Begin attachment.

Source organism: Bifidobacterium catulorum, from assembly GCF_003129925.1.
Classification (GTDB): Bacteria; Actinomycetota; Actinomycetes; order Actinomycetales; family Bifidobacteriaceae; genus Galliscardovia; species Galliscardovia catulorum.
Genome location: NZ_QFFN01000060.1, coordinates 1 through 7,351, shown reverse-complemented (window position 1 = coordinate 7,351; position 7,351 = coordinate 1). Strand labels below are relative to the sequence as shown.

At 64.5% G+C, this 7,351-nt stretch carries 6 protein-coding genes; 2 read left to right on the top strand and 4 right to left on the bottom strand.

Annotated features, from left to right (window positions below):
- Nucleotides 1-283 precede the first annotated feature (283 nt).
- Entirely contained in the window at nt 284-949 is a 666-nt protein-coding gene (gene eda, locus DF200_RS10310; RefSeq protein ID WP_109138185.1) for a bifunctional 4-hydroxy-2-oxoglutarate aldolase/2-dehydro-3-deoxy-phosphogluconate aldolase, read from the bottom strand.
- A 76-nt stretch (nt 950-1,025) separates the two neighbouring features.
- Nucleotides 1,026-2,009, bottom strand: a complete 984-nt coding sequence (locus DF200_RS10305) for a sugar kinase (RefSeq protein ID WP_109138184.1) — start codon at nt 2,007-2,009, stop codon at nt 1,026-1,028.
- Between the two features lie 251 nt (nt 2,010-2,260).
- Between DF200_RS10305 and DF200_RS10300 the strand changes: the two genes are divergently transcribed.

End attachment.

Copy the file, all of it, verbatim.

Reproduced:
Source organism: Bifidobacterium catulorum, from assembly GCF_003129925.1.
Classification (GTDB): Bacteria; Actinomycetota; Actinomycetes; order Actinomycetales; family Bifidobacteriaceae; genus Galliscardovia; species Galliscardovia catulorum.
Genome location: NZ_QFFN01000060.1, coordinates 1 through 7,351, shown reverse-complemented (window position 1 = coordinate 7,351; position 7,351 = coordinate 1). Strand labels below are relative to the sequence as shown.

At 64.5% G+C, this 7,351-nt stretch carries 6 protein-coding genes; 2 read left to right on the top strand and 4 right to left on the bottom strand.

Annotated features, from left to right (window positions below):
- Nucleotides 1-283 precede the first annotated feature (283 nt).
- Entirely contained in the window at nt 284-949 is a 666-nt protein-coding gene (gene eda, locus DF200_RS10310; RefSeq protein ID WP_109138185.1) for a bifunctional 4-hydroxy-2-oxoglutarate aldolase/2-dehydro-3-deoxy-phosphogluconate aldolase, read from the bottom strand.
- A 76-nt stretch (nt 950-1,025) separates the two neighbouring features.
- Nucleotides 1,026-2,009, bottom strand: a complete 984-nt coding sequence (locus DF200_RS10305) for a sugar kinase (RefSeq protein ID WP_109138184.1) — start codon at nt 2,007-2,009, stop codon at nt 1,026-1,028.
- Between the two features lie 251 nt (nt 2,010-2,260).
- Between DF200_RS10305 and DF200_RS10300 the strand changes: the two genes are divergently transcribed.